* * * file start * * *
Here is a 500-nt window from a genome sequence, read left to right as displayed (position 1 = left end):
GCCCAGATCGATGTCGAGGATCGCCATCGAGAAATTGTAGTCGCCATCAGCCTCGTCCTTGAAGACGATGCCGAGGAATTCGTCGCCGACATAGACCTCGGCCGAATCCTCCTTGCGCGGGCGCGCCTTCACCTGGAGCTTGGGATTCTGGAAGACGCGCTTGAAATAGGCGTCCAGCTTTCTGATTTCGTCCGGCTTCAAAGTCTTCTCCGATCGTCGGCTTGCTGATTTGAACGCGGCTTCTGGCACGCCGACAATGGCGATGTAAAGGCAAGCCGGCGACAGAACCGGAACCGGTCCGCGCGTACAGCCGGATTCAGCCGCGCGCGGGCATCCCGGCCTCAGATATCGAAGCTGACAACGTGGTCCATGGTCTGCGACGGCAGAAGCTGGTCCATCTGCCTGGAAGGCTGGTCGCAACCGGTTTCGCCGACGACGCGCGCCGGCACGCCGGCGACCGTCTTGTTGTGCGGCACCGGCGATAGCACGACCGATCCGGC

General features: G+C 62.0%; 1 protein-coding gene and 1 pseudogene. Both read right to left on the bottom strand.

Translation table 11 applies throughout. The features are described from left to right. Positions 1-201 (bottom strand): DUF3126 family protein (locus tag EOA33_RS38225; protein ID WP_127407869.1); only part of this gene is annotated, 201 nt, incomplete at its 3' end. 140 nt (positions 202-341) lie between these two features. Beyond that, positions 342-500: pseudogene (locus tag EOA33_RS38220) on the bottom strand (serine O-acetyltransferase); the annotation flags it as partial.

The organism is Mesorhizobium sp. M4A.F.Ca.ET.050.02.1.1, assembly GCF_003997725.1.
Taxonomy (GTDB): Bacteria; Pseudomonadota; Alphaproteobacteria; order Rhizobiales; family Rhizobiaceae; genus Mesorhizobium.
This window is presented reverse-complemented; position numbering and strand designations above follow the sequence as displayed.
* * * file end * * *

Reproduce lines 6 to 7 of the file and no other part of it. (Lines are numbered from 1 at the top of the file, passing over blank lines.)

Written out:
Taxonomy (GTDB): Bacteria; Pseudomonadota; Alphaproteobacteria; order Rhizobiales; family Rhizobiaceae; genus Mesorhizobium.
This window is presented reverse-complemented; position numbering and strand designations above follow the sequence as displayed.